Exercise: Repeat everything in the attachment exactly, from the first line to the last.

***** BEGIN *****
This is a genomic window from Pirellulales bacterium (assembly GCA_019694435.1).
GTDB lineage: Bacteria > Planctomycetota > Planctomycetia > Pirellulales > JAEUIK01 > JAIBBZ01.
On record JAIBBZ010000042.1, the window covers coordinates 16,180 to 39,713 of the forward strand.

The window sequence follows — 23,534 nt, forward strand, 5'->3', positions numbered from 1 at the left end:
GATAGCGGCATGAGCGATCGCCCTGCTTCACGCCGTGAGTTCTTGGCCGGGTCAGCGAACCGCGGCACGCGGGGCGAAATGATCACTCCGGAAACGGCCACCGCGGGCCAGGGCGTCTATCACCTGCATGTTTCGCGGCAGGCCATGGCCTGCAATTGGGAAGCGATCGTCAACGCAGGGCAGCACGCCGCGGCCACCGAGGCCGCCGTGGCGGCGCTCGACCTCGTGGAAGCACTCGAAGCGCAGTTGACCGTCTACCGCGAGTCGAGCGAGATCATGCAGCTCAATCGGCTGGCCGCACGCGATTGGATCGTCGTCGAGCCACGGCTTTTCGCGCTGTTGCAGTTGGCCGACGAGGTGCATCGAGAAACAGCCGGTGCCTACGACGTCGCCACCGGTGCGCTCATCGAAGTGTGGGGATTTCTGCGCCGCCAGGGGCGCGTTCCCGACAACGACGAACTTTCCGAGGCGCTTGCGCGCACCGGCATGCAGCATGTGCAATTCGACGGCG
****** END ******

This is a genomic window from Pirellulales bacterium (assembly GCA_019694435.1).
GTDB lineage: Bacteria > Planctomycetota > Planctomycetia > Pirellulales > JAEUIK01 > JAIBBZ01.
On record JAIBBZ010000042.1, the window covers coordinates 16,180 to 39,713 of the forward strand.

The window sequence follows — 23,534 nt, forward strand, 5'->3', positions numbered from 1 at the left end:
GATAGCGGCATGAGCGATCGCCCTGCTTCACGCCGTGAGTTCTTGGCCGGGTCAGCGAACCGCGGCACGCGGGGCGAAATGATCACTCCGGAAACGGCCACCGCGGGCCAGGGCGTCTATCACCTGCATGTTTCGCGGCAGGCCATGGCCTGCAATTGGGAAGCGATCGTCAACGCAGGGCAGCACGCCGCGGCCACCGAGGCCGCCGTGGCGGCGCTCGACCTCGTGGAAGCACTCGAAGCGCAGTTGACCGTCTACCGCGAGTCGAGCGAGATCATGCAGCTCAATCGGCTGGCCGCACGCGATTGGATCGTCGTCGAGCCACGGCTTTTCGCGCTGTTGCAGTTGGCCGACGAGGTGCATCGAGAAACAGCCGGTGCCTACGACGTCGCCACCGGTGCGCTCATCGAAGTGTGGGGATTTCTGCGCCGCCAGGGGCGCGTTCCCGACAACGACGAACTTTCCGAGGCGCTTGCGCGCACCGGCATGCAGCATGTGCAATTCGACGGCG